The second piece talks about how western corporations -- Siemens and Nokia to be exact -- helped the Iranian regime build their technological capabilities to curtail internet freedom and monitor those using the web.  Apparently the Iranian regime is able to control and monitor content more comprehensively than the Chinese.  I know these people are in business to make money and I am a committed capitalist, but come on!  This is so wrong.  Nokia actually justified it by saying they were helping provide people the ability to communicate.  Wow.
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Sunday, June 21, 2009

Message from friend in Iran

I just got a message from my friend who lives in Kermanshah, Iran, which is in the western part of the country near the border with Iraq.  Further proof that this is not just Tehran, but is a nationwide uprising. 

To be honest people are under pressure,no body knows the reality,the presidential election results are clearly manipulated and there is no reference to investigate,police attacks protesters and there is no more permission for any kind of meetings,so many young boys and girls have been injured and killed( I saw myself the funeral ceremony of a young boy around 22 ,killed by police of Kermanshah on last Wednesday,his family were under sever control of hidden security agents and no body could not take photo or ask sth)
news from Iranian authority is not true up to 90 percent,and sat channels are blocked,and SMS system still is off,Internet is censored and access to so many websites is not possible and speed is minimum,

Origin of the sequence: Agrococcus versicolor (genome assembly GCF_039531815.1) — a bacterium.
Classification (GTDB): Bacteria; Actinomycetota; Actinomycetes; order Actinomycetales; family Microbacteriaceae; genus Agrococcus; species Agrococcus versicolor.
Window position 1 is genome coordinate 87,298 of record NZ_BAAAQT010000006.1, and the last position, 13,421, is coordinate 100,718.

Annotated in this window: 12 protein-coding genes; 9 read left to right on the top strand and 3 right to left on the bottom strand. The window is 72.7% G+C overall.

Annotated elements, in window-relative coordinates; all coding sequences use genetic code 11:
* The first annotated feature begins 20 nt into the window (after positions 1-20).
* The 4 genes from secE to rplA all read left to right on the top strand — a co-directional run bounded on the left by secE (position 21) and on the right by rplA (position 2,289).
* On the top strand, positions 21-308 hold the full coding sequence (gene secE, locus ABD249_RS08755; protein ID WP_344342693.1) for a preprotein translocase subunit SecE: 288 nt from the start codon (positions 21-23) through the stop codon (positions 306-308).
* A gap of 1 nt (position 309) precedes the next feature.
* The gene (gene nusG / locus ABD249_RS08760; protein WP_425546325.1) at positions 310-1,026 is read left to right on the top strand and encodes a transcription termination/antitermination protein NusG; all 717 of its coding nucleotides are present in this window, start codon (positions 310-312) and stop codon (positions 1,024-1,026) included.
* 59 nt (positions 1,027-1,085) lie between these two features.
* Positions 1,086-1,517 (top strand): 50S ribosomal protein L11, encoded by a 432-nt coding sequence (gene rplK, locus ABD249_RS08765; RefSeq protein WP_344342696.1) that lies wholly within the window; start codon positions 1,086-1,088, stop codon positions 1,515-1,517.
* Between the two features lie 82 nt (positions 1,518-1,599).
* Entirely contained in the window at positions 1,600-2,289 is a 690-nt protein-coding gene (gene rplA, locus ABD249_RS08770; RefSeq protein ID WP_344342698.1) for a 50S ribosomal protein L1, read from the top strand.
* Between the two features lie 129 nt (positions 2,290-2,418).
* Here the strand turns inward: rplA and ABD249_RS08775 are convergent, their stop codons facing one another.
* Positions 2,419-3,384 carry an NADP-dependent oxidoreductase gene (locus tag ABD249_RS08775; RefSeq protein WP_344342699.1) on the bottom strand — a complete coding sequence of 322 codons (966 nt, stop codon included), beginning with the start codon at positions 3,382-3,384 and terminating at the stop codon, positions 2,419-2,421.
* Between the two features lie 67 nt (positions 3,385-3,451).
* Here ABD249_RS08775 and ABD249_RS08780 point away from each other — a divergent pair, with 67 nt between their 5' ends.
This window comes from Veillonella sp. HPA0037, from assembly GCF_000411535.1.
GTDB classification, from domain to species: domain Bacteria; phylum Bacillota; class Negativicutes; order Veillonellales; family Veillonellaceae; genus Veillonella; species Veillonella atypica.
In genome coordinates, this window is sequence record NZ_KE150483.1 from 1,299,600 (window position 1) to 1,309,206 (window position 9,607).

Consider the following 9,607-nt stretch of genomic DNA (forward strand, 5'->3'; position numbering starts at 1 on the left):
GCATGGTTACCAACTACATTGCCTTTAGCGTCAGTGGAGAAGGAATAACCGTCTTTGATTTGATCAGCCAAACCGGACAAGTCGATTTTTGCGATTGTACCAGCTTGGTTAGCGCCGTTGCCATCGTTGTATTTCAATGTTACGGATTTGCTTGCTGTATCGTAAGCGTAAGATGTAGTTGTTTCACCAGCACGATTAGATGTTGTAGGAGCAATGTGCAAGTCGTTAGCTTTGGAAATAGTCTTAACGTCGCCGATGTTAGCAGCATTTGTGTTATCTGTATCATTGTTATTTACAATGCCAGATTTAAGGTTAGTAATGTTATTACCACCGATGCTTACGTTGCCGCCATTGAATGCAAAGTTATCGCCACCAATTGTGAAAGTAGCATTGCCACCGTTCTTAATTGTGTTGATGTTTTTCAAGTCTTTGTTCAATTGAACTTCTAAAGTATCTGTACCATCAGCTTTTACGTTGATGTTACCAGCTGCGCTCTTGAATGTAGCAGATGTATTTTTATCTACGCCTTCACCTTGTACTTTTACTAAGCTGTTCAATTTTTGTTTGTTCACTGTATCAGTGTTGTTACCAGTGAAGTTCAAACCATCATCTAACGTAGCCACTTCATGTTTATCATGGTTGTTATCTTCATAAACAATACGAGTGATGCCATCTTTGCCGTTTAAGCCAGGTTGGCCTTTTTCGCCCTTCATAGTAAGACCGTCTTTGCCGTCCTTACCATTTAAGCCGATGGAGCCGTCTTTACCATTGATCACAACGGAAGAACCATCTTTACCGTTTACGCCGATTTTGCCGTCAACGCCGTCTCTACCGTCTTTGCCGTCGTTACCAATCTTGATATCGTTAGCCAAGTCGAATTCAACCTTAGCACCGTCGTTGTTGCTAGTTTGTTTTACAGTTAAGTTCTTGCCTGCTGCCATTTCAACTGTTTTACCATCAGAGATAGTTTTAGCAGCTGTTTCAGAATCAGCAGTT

Here is the deepest point of hell,))
We dont know want will happen,
generally life is normal but there is no F...dom here ,
Sorry 4 delay ,Internet has lots of problems during these days.
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Saturday, June 20, 2009

While Tehran Burns...

It has been both inspiring and difficult to watch events from Iran today.  The regime is striking back as predicted, but knowing this was going to happen doesn't make it any easier to watch.  

My friend Christian Whiton has co-authored another piece, today for Time.  Some key quotes (emphasis added by me): 

As for the notion that American silence is unhelpful to reformers, this simply contradicts historical experience. Successful movements to alter authoritarian and totalitarian regimes almost always depend on internal dissent backed by strong international support. Those key factors are often required to get a regime's enablers — including domestic security forces — to lose confidence and eventually succumb.

Time and again and around the world — from as recently as Tibet in 2008, to Egypt in 2005, to Tiananmen in 1989 — the prospects of reform dim considerably without international support. In fact, we know of no modern democratic evolution or revolution that has succeeded without some support and pressure from the west.

The job of an American president is not that of a history professor, but an actor in history. As masses march and bullets fly this weekend, a timeless question cannot be avoided. Even if we cannot know or control the outcome, we have a responsibility, through our actions as a nation, to answer clearly the question: whose side are we on?

 The statement issued by the White House today is getting closer.  Maybe by Monday, he'll be there.

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Friday, June 19, 2009

Amazing Iran word cloud

This twitter word cloud is one of the coolest things I have seen in relation to the Green Revolution.  Notice that the biggest words are "Iran", "please" or some variation, "help" and "people".  CNN is apparently so large because of the complaints about their pathetic coverage.   Sphere: Related Content

Aung San Suu Kyi's Birthday and Iran, con't.